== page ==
31
Aug
11

bunnies

Reader A. S. writes:

I have had a wonderful little dwarf rabbit for about three weeks and I was hoping you might consider a rabbit advice column. I’ve never had a prey animal before and he is weird! What are your bunnies like? Do you let them run around loose? What if you want to pet them but they keep running away? And what can I feed him for treats besides kale?

Dear A.S.:

Fluffers at the vet after a long battle vs. MRSA. (Yes, that MRSA.)

You’ve found a subject extremely close to my heart: my bunnies. It’s definitely a subject most people know very little about, but once you become a bunny person, it’s a lifetime thing. I have so many favorite links, I’ll just pepper them throughout this (sure to be enormously long) piece.

As most of my friends know, I have three. Zelda and Vonnegut were adopted via the Hug-a-Bunny Rabbit Rescue in New Jersey, and Fluffernutter (or Fluffers) is a permanent foster from New Mexico House Rabbit Society. She actually came in as part of a very neglected trio, and lost her two mates pretty quickly after I took them on.

You’re right — having a prey animal as a companion is a completely different experience from the usual fluffy choice of cat or dog. It’s great that you recognize that, because most misunderstandings in rabbit-human communication come from the fact that people expect rabbits to be like other furballs, and they simply aren’t.

So when you’re dealing with your dwarf bun, keep in mind that most of his brain and reflexes are programmed to convince him that you and everything else around him are out to get him, and eat him. Also, remember that all rabbits have their own personalities, and while there are certain things they all have in common, yours is going to demonstrate personality traits I can’t even begin to fathom.

Zelda in a sprawl.

Most bunnies do not tolerate being handled. They don’t like being picked up, I think mostly because it means they can’t escape. Therefore, if you wanna’ pet your bunzor, get down on his level and let him tell you when he’s ready. My bunnies like to sleep under the bed when I’m on it. Sometimes in the middle of the night I can reach down and pet their noses. They like that I haven’t moved or threatened them; I’m just kinda’ petting them where they are. Fluffers has a way of telling me when she wants to be petted — she sits under the desk chair and faces me when I’m in bed. Of course, I have to roll over and sit in an uncomfortable way, leaning down to pet her nose, but that’s how bunny petting goes — you do what they need, or it doesn’t happen. Vonnegut has a certain bow he does that we call “the snuggle position”. It’s his way of communicating that he would like to be groomed (which is how rabbits communicate dominance — the highest ranking bunny gets groomed). He likes to have his whiskers scratched and there’s a spot on his back that makes him lick the floor (in the same way a dog starts to air-scratch when you get that spot behind his ear).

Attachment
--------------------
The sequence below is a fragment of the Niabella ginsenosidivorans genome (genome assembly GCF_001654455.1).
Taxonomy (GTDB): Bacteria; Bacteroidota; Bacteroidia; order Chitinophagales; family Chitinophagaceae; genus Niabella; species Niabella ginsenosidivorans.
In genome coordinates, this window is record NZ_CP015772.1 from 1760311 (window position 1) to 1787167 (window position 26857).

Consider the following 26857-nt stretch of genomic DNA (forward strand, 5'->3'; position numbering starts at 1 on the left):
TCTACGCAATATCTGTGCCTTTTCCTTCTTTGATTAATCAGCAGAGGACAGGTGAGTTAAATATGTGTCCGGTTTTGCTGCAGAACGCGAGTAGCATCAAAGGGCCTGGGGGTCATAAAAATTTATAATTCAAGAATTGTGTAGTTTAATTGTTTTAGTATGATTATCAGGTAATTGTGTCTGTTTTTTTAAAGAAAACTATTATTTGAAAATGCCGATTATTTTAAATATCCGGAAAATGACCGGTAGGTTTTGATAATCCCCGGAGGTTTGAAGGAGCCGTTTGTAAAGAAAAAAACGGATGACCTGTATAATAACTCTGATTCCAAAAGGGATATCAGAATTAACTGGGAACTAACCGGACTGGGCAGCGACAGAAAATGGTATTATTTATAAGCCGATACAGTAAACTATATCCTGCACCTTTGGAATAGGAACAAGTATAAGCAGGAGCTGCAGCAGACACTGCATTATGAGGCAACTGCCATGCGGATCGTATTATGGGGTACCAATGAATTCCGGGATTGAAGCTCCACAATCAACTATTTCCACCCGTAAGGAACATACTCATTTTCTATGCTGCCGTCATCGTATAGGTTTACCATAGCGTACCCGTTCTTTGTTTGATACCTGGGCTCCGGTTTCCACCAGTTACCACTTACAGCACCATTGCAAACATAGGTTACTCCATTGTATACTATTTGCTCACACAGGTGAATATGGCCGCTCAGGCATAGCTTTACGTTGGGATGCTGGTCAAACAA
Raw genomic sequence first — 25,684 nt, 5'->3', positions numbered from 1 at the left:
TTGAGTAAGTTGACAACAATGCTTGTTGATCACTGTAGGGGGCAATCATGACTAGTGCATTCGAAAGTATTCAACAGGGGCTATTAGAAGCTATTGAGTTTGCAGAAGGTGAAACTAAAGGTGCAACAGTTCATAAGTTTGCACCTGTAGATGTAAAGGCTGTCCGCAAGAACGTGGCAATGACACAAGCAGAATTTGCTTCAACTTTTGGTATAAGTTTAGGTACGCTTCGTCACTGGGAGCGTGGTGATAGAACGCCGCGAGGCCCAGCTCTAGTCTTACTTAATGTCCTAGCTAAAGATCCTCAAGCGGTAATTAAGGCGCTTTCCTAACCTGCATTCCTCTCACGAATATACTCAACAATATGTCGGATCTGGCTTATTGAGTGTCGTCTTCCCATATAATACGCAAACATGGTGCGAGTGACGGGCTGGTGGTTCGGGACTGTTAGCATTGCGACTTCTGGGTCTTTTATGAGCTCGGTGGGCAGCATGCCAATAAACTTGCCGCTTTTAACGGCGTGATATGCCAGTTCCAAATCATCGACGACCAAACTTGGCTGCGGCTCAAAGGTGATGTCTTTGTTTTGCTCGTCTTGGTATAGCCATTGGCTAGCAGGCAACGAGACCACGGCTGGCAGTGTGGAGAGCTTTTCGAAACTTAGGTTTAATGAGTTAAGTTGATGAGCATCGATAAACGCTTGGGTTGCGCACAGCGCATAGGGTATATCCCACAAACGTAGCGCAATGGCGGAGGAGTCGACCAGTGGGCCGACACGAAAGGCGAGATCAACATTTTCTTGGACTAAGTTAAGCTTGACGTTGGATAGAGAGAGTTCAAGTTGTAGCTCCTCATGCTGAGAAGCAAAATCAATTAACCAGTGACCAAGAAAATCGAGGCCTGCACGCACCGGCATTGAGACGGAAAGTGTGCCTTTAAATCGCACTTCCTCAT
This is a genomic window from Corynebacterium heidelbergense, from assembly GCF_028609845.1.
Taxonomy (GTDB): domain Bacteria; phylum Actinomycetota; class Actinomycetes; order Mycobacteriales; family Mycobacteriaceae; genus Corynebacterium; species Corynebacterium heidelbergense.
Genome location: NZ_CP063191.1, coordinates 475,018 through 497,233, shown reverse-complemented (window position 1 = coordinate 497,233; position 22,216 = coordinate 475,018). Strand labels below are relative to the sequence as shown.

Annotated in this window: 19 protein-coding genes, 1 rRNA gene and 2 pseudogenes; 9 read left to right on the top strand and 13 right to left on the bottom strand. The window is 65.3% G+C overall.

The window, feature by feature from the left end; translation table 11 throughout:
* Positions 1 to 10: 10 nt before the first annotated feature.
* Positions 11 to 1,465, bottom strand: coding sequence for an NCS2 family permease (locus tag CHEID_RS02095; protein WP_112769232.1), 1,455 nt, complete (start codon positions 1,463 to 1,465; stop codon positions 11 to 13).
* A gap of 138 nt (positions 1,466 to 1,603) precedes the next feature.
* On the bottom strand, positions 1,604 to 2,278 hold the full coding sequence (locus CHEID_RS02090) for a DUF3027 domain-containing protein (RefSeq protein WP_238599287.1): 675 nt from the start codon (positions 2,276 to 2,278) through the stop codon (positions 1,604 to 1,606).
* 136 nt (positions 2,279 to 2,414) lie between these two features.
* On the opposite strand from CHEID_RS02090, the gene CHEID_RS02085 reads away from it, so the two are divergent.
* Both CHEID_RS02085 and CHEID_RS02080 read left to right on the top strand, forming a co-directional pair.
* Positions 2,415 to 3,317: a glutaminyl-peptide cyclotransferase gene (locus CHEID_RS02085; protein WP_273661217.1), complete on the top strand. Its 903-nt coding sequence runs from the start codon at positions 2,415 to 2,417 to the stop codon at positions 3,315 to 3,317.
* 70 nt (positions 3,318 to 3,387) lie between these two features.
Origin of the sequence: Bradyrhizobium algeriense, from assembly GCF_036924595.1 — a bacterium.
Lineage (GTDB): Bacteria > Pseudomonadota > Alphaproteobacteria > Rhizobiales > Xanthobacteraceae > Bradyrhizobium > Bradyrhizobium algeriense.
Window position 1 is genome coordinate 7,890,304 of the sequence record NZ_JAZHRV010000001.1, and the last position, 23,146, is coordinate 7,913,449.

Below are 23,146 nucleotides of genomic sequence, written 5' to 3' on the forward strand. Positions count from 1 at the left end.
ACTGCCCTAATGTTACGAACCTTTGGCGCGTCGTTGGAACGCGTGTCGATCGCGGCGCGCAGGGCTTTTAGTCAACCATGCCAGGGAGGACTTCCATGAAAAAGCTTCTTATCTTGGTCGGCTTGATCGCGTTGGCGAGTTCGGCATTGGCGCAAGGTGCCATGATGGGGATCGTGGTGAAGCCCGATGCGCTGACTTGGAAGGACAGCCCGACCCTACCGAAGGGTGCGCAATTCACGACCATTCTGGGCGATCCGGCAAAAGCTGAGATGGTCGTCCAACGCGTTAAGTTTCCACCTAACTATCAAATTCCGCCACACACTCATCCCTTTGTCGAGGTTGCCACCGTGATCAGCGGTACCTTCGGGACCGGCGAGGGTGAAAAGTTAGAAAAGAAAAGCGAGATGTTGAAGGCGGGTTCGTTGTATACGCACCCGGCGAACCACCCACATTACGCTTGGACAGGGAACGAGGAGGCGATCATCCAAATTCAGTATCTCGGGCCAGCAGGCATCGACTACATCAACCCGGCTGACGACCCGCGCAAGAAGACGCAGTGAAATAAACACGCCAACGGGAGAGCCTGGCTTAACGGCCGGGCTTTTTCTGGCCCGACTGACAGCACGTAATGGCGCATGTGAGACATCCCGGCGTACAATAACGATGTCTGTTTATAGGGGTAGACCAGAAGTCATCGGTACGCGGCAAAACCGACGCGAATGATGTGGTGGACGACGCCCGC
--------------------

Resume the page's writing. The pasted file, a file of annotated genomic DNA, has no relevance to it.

Some bunnies may never take to being touched at all. Zelda tolerates it, but not for long. She’ll let me rub her back for a bit, grinding her teeth in pleasure, and suddenly she’ll rear up and “box” me and run away. Zelda prefers to gaze to show her affection, which is a favorite activity of bunnies in love. Once again, remember that as prey animals, being stared at can be a sign of aggression from a predator, so the fact that a rabbit is willing to sit in a room and gaze at you means it’s love. Take into account how your bun is sitting: the harder it would be to get up and run away, the more comfortable and relaxed your bunny is. Sprawled out with legs behind, flat to the ground, is probably the most comfy a bunny ever gets, unless they’re doing the dead bunny flop, rolling onto their back with legs outstretched, which Zelda does all the time.

The Language of Lagomorphs gives a fantastic idea of what your bunny is trying to “say”. It’s worth a read, and is really funny, too.

Vonnegut waking me up in the morning.

Bunnies are a lot more playful than most people give them credit for and need room to get their play on. Free-range bunnies are awesome. They run laps at weird hours and do binkies galore. Mine jump on the bed in the morning to wake me up (mostly to remind me they need breakfast). So yes, I’ve let my bunnies have free roam over the house, but that can be problematic, especially if you’re renting. Bunnies are destructive. They need biologically to dig, chew, and run. Running probably won’t be a problem (although I once had a downstairs neighbor complain about bunny feet on wooden floors), but they will destroy your wallboards and carpets, not to mention phone cords or electrical cords. Those are extremely dangerous for bunnies, btw. You’ve got to bunny-proof whatever area your bunny is going to be out in. I’ve bought linoleum from Home Depot and lined the walls with cardboard boxes. Buy a cheap room-size rug you don’t mind the bunny destroying. My bunnies are very literary and eat books, so any bookshelf they come in contact with is empty on the bottom. I do give them books to play with — mostly, the phone book. Giving bunnies toys can help mitigate the room destruction, so get your buns a few wooden chew toys.